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- ItemEssays in the Economics of Immigration(2023) Soriano, John Joseph Sanchez; Hellerstein, Judith K; Pope, Nolan G; Economics; Digital Repository at the University of Maryland; University of Maryland (College Park, Md.)Chapter 1 sets the stage for Chapters 2 and 3, which involves the empirical analyses of the effects of two prominent immigration policies: Deferred Action for Childhood Arrivals (DACA) and the Immigration Reform and Control Act (IRCA). This chapter begins with a review of the history of modern US immigration policy and relevant empirical evidence regarding it. It then focuses on three special topics: immigration and labor markets, immigration and crime, and the effects of enforcement policy. These topics are chosen for their contextual relevance for DACA and IRCA, as well as for marriage. Chapter 2 examines the impact of Deferred Action on Childhood Arrivals (DACA) on the marriage outcomes of its recipients. DACA, an immigration policy introduced by President Barack Obama in 2012, provides temporary benefits to unauthorized immigrants who arrived in the US as children. By analyzing data from the American Community Survey (ACS), the study examines the effects of DACA eligibility on the probability of being married and the types of individuals DACA recipients marry. The findings suggest that DACA eligibility increased the likelihood of marriage by approximately 2 percentage points, with deportation relief being a key driver for women and work authorization playing a more prominent role for men. The analysis also reveals that DACA recipients are more inclined to marry US natives, emphasizing the desire for assimilation, and tend to choose spouses who are fluent in English, indicating the influence of DACA on language-related assimilation. Chapter 3 investigates the impact of the legalization provision of the Immigration Reform and Control Act of 1986 (IRCA) on marriage rates. The IRCA offered a pathway to citizenship for unauthorized immigrants. Using data on unauthorized immigrants that were legalized under the IRCA from the Legalized Population Survey (LPS) and a comparison group of US natives from the National Longitudinal Survey of Youth (NLSY79), the study implements an individual fixed effects strategy to estimate the changes in marriage rates as a result of the IRCA legalization. The findings reveal a statistically and economically significant increase in marriage rates for both men and women following IRCA legalization. Men experienced a 6.51 percentage point increase, while women saw an 8.29 percentage point increase. Unlike the effects observed in Chapter 2 for DACA, the permanent nature of the IRCA contributed to a stronger impact on marriage rates. The study explores potential mechanisms but finds inconclusive evidence regarding labor market outcomes and education as drivers of the marriage effect resulting from immigration liberalization.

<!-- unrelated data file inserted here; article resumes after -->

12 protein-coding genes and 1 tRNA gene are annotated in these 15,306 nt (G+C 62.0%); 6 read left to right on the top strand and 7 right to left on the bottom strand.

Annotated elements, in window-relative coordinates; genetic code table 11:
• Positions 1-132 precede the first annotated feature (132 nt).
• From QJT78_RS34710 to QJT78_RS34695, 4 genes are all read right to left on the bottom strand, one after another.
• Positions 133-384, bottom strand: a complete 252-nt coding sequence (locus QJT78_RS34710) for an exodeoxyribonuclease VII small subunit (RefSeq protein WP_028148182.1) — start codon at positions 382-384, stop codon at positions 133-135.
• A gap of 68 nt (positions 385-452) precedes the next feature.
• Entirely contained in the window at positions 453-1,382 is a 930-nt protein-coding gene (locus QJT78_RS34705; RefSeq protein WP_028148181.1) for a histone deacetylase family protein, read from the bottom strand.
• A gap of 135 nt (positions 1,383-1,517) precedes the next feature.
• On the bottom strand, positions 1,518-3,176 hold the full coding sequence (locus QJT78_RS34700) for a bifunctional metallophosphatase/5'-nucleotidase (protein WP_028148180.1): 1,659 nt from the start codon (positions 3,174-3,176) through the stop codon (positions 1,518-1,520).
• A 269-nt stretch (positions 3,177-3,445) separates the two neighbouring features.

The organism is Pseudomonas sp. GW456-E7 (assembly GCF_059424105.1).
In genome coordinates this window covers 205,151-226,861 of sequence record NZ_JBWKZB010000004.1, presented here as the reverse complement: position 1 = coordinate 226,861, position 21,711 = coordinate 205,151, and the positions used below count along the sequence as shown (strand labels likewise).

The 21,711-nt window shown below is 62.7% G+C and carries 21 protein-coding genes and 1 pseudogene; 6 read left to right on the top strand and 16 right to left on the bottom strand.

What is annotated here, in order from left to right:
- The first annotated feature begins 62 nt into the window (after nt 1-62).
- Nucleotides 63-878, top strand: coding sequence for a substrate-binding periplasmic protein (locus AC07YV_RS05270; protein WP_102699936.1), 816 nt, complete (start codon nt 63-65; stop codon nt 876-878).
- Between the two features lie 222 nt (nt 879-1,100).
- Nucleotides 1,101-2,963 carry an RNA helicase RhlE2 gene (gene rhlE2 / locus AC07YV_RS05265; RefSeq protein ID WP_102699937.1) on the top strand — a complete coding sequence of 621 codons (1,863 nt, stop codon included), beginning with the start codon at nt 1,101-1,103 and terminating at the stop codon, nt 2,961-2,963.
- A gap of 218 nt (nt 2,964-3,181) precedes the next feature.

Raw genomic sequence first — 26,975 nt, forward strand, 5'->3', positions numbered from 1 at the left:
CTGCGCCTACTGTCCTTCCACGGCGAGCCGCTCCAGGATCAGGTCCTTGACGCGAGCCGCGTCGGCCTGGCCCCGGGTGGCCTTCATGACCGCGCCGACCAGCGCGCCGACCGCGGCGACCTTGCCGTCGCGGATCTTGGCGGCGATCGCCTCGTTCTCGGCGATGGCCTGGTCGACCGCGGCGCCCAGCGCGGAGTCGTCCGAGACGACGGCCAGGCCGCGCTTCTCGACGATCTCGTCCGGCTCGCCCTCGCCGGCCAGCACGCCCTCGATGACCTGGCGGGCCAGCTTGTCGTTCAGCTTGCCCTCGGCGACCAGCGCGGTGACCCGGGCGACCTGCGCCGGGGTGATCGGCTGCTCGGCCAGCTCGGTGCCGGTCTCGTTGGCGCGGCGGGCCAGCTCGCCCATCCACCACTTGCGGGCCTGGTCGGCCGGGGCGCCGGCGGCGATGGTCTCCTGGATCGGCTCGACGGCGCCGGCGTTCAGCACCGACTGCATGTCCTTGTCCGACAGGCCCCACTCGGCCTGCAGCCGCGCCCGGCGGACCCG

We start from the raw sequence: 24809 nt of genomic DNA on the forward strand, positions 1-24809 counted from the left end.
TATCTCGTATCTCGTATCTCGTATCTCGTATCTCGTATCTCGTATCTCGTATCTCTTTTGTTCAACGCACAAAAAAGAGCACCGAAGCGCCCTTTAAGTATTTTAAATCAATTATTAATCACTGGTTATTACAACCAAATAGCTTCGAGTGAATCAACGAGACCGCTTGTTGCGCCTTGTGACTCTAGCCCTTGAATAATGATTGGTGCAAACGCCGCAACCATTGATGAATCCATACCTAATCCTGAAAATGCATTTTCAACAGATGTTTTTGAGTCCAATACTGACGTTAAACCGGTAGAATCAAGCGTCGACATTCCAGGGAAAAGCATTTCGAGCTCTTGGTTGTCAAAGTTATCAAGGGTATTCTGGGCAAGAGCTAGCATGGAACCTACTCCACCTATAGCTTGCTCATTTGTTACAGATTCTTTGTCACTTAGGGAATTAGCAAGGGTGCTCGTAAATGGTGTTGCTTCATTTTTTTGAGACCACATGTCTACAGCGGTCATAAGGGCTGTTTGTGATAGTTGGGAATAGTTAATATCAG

- ItemOn Terrorist Attacks and Estimation Methods(2023) Macario, Pablo; Prucha, Ingmar R; Economics; Digital Repository at the University of Maryland; University of Maryland (College Park, Md.)In my thesis I propose a theoretical model of terrorist attacks and anestimation strategy which I compare to existing methods in the literature. The modeling approach was designed with terrorism in mind, but can be applied to other discrete dynamic decision processes with a latent component and a random payoff variable that is measured when the agent exits a state of waiting. Chapter 1 briefly describes the structure of the thesis. Chapter 2 provides a literature review of empirical studies of terrorist attacks. The primary focus is the series hazard model that estimates the effect of policy interventions on the risk of terrorist attacks. Recent contributions include LaFree et al. (2009), Dugan (2011), Carson (2014) Argomaniz and Vidal-Diez (2015), and Carson (2017). A major limitation of the series hazard approach is that it is unable to evaluate the impact of a policy intervention on the outcomes of attacks (e.g., the number of fatalities) even if these are measured during each event. Chapter 3 introduces the sequence hazard model of a terrorist groupdeciding when to attack. The model links the outcome of terrorist attacks to the choice of when to attack by taking the amount of time elapsed since the last attack as an input into the planning of the next attack. The agent trades off the desire to improve their attack against the risk that their plans are sabotaged before they are able to carry them out. The sequence hazard model is dynamic because agents take into account the potential size of future attacks when deciding whether or not to attack today. As a consequence, the hazard implied by the sequence approach is non-proportional in time. This distinguishes the sequence hazard model from the proportional hazard assumed by the series (Cox) approach. The sequence model implies a data generating process for attack outcomes that takes into accountthe probability the agent attacks. Chapter 3 derives the implied mathematical expectation and variance of attack outcomes which allows researchers to extend the notion of deterrence to allow for the possibility that counterterrorist policies that reduce the frequency of attacks, but increase the expected severity of attacks that do take place. Two types of attack outcomes are considered, a mixed Poisson-beta model for the number of casualties and a mixed Bernoulli-beta model for attack success or failure. Chapter 4 presents a Monte Carlo study demonstrating the validity ofestimating the sequence hazard model by maximum likelihood. In contrast, when the underlying data are generated according to the simple behavioral model presented in Chapter 3, the series hazard fails to estimate the true effect of a policy intervention on the risk of attacks. Moreover, the standard tests fail to reject the null hypothesis that the data are generated according to a proportional model. The simulation implies that if planning time and uncertainty over attack outcomes are important elements in terrorist decision making, then methods of policy evaluation based on the assumption of proportionality may not be appropriate. In contrast, by modeling both the timing of attacks as well as their size, the sequence hazard offers a straightforward way of incorporating terrorist attack outcomes into the analysis of counterterrorism policy.